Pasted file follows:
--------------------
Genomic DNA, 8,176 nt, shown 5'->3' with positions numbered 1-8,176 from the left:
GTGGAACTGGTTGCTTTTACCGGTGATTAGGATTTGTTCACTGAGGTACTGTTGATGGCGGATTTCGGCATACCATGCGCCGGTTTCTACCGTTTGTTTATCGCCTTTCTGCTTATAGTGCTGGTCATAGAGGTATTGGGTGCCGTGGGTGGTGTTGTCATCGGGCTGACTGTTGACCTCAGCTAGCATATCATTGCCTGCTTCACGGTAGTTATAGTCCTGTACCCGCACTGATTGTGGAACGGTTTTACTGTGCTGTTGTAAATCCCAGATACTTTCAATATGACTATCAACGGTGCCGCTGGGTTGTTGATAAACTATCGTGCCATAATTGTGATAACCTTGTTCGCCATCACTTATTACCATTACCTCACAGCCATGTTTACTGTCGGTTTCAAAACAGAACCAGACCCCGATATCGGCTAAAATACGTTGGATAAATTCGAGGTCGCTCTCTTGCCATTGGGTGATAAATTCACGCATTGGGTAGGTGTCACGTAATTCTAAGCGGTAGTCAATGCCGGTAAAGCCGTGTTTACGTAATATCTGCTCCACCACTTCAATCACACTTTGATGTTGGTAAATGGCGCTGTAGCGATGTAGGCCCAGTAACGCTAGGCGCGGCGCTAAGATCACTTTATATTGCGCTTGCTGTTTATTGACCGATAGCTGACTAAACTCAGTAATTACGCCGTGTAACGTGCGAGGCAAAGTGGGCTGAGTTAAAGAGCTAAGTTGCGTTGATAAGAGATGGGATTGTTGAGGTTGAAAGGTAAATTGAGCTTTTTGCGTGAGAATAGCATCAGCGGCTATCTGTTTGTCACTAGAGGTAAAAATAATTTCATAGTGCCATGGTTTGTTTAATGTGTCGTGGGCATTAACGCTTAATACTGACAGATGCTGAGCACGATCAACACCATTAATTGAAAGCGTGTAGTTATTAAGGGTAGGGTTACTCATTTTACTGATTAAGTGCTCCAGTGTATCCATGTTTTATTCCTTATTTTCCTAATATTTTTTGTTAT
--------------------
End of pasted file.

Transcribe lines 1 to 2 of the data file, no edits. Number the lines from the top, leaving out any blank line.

Genomic DNA, 8,176 nt, shown 5'->3' with positions numbered 1-8,176 from the left:
GTGGAACTGGTTGCTTTTACCGGTGATTAGGATTTGTTCACTGAGGTACTGTTGATGGCGGATTTCGGCATACCATGCGCCGGTTTCTACCGTTTGTTTATCGCCTTTCTGCTTATAGTGCTGGTCATAGAGGTATTGGGTGCCGTGGGTGGTGTTGTCATCGGGCTGACTGTTGACCTCAGCTAGCATATCATTGCCTGCTTCACGGTAGTTATAGTCCTGTACCCGCACTGATTGTGGAACGGTTTTACTGTGCTGTTGTAAATCCCAGATACTTTCAATATGACTATCAACGGTGCCGCTGGGTTGTTGATAAACTATCGTGCCATAATTGTGATAACCTTGTTCGCCATCACTTATTACCATTACCTCACAGCCATGTTTACTGTCGGTTTCAAAACAGAACCAGACCCCGATATCGGCTAAAATACGTTGGATAAATTCGAGGTCGCTCTCTTGCCATTGGGTGATAAATTCACGCATTGGGTAGGTGTCACGTAATTCTAAGCGGTAGTCAATGCCGGTAAAGCCGTGTTTACGTAATATCTGCTCCACCACTTCAATCACACTTTGATGTTGGTAAATGGCGCTGTAGCGATGTAGGCCCAGTAACGCTAGGCGCGGCGCTAAGATCACTTTATATTGCGCTTGCTGTTTATTGACCGATAGCTGACTAAACTCAGTAATTACGCCGTGTAACGTGCGAGGCAAAGTGGGCTGAGTTAAAGAGCTAAGTTGCGTTGATAAGAGATGGGATTGTTGAGGTTGAAAGGTAAATTGAGCTTTTTGCGTGAGAATAGCATCAGCGGCTATCTGTTTGTCACTAGAGGTAAAAATAATTTCATAGTGCCATGGTTTGTTTAATGTGTCGTGGGCATTAACGCTTAATACTGACAGATGCTGAGCACGATCAACACCATTAATTGAAAGCGTGTAGTTATTAAGGGTAGGGTTACTCATTTTACTGATTAAGTGCTCCAGTGTATCCATGTTTTATTCCTTATTTTCCTAATATTTTTTGTTAT